CBC Focuses On Abbotsford Political Issues

By October 18, 2014Municipal Politics

CBC News has focused its political lens on Abbotsford today as it provides snapshots of BC municipalities and the issues faced in each community in the lead-up to the November 15 BC Municipal elections.

Cover photo: Mayor Banman, who took responsibility for the Chicken Manure Incident, and Deb Lowell of the Salvation Army, which knew about and approved of the incident before it happened, discussing the issue the day it was revealed by Abbotsford Today.

After two brief features on the contenders for the mayor’s job, the network then lists the candidates and summarizes what it believes to be the four main issues in the campaign. The Plan A ‘money pit’ and its financial repercussions as well as Mayor Banman’s Chicken Manure Incident and the Abbotsford Homeless Crisis which exploded during his term topped the list.

They were followed by Abbotsford’s chronic unemployment problems clashes over development rounded out the list


The issues

It seemed like a good idea at the time. Abbotsford built an 8,000 seat arena and attracted a professional hockey team. The Abbotsford Heat, the AHL affiliate of the Calgary Flames, opened the 2009-2010 season in the Abbotsford Entertainment and Sports Centre. It didn’t go well. The team struggled to draw fans and the facility became a money pit.

This year, Abbotsford Mayor Bruce Banman, who inherited the problem from the previous mayor and council, announced the city spent $5.5 million to get out of its deal with the Flames, and the Heat moved to Utica, New York. The arena currently doesn’t have a significant tenant, but hosts minor hockey league games and concerts. The venture has cost Abbotsford taxpayers about $12 million since 2010 and remains fresh on the minds of voters.

Another issue that has cast a negative spotlight on the city is homelessness. It all started in the summer of 2013 when city officials scattered chicken manure over a homeless camp on Gladys Avenue. Mayor Banman later came to the site to apologize to the campers in person. The city also launched a Homelessness Task Force to examine ways to solve the issue.

Earlier this year, BC Hydro served campers with an eviction notice, telling them they had to leave due to safety concerns. Many people are now staying at another campsite just down the road. The Pivot Legal Society is now arguing in court that the group has the right to camp in a city park. There are 151 homeless people in the city, according to a count that was done earlier this year, but advocates say the number is much higher.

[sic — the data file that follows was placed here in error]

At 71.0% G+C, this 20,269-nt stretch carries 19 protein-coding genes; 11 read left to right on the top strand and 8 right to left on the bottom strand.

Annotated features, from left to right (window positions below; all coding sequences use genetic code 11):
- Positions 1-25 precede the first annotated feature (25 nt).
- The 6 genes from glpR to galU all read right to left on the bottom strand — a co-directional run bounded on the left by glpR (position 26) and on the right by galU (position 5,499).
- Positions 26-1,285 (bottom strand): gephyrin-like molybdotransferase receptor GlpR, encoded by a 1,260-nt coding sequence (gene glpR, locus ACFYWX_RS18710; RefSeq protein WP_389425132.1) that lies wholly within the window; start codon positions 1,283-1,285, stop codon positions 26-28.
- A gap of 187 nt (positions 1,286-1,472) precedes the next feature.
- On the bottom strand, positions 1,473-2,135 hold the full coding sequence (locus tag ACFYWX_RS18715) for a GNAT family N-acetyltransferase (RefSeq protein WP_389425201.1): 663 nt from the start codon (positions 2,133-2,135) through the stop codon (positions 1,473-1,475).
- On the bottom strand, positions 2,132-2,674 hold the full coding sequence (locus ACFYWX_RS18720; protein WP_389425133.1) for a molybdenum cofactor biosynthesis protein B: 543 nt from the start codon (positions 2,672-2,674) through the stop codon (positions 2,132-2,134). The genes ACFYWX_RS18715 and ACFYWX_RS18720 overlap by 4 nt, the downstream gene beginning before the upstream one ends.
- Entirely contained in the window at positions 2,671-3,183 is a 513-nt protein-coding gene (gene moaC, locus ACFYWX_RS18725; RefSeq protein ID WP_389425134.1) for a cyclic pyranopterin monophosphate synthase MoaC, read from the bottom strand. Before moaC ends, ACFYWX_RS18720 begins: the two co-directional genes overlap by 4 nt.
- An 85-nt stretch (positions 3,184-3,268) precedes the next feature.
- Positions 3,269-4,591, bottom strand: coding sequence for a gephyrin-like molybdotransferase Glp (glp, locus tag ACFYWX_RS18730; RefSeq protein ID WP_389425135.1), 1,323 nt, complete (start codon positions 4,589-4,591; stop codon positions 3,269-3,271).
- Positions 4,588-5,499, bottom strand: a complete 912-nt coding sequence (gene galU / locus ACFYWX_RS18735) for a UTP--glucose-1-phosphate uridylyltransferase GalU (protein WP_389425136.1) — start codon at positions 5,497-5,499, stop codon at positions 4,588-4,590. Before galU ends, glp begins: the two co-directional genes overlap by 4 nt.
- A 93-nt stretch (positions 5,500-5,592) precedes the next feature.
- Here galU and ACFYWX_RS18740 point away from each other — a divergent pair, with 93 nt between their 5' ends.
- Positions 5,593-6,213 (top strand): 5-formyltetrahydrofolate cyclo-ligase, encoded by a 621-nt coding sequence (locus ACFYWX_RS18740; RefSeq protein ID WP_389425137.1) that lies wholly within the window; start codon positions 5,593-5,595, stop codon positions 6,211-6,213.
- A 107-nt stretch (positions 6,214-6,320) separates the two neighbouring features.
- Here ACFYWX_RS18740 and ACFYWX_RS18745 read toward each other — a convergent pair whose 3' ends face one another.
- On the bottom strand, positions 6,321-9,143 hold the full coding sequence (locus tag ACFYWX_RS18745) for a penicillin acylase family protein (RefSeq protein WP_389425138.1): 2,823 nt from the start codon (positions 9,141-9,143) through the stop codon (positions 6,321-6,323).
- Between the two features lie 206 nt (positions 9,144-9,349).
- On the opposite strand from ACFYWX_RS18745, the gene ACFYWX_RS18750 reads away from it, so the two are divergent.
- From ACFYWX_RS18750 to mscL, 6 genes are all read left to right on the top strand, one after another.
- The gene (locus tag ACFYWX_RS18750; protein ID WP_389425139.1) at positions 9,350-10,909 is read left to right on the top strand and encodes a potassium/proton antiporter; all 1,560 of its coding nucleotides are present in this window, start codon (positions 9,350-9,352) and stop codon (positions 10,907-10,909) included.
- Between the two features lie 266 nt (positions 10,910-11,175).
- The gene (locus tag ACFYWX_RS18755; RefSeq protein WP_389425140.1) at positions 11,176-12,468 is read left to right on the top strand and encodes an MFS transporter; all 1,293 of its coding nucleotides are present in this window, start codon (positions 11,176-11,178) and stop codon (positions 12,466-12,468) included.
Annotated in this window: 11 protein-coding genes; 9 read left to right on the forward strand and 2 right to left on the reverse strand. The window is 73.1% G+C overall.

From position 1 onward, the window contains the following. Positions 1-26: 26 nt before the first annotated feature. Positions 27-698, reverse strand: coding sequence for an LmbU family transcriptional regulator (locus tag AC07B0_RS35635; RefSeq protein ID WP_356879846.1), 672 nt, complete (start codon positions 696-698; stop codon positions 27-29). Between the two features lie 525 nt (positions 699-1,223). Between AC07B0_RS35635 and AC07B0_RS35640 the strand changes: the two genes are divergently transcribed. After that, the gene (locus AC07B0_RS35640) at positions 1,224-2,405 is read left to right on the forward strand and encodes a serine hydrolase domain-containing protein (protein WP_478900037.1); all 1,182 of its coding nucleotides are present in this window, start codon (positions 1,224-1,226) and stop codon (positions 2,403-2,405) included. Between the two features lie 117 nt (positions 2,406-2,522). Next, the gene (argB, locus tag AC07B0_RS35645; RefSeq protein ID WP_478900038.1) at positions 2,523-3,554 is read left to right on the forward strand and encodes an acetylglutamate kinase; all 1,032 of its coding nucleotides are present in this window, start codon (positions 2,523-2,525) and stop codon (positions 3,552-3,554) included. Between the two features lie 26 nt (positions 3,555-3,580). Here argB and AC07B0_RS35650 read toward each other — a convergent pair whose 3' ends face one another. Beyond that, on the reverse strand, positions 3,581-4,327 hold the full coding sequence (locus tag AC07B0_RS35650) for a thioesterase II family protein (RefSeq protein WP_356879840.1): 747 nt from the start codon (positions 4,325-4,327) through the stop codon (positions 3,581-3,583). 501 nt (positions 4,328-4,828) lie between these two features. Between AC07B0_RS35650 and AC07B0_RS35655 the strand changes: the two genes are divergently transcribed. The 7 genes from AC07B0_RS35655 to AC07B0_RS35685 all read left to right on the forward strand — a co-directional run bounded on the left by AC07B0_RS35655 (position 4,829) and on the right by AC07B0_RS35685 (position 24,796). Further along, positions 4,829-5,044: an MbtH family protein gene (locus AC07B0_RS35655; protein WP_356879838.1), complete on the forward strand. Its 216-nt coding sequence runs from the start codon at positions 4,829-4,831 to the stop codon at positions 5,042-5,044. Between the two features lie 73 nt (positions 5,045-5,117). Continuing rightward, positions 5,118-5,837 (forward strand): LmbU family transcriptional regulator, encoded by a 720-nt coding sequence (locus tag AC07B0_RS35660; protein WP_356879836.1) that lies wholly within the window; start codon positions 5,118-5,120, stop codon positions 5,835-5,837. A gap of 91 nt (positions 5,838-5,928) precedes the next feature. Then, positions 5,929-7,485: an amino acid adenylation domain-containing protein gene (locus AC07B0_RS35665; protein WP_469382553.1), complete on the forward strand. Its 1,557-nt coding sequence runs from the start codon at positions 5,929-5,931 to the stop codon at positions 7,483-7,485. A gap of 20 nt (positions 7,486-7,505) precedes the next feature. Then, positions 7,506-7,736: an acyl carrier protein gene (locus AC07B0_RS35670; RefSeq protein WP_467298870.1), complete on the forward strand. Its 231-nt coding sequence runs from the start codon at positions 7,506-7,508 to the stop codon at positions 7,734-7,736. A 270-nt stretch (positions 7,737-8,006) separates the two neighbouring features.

In 2012, Abbotsford’s unemployment rate hit 10.5 per cent, well above the provincial and national average. The number currently sits at 8.1 per cent, but it will likely rise again as we head into the fall, since many people in the city have seasonal jobs in the agriculture sector and when winter hits, jobs tend to dry up.

As the Lower Mainland’s population shifts from Vancouver to Surrey, Abbotsford is becoming a crucial link for the entire region, with its border crossing and major airport. The next mayor and council should have opportunities for growth and economic development. Pursuing those opportunities while continuing to support agriculture, which makes up a significant portion of the city’s economy, could prove to be a challenging balancing act for the next mayor and council.

Join the discussion One Comment

  • Observation says:

    CBC’s story reports that Abby’s unemployment in 2012 was 10.5%. They go on to say it is now over 8 % and is likely to go up throughout the fall due to seasonal employment. It strikes me that that is why Banman and the incumbents continue to run for election as they would have no jobs in a city that has chronically high unemployment. Seeking elected office is not applying for a permanent job it is the opportunity to affect change for the greater good not to enhance one’s pocket book. If the latter is the case then what is the difference in corrupt gov’ts and ours? Not much, I’m afraid. As an example, Sharon Gaetz who has no formal education has received three raises as Mayor in Chilliwack and as Chair of the FVRD! Not bad for someone who doesn’t have a Bachelor’s Degree. How many of Abby’s current councillors have a university education? MacGregor, Loewen, Banman. They are not the best political leaders but they have proven they have the ability to learn and maybe are better suited to their day jobs. Patricia Ross doesn’t. It’s unclear whether she even graduated high school.

    If the minimum criteria for jobs in today’s competitive global economy is a Bachelor’s Degree that is fast being replaced by Master’s education that should be a minimum criteria for our elected officials as well.

Leave a Reply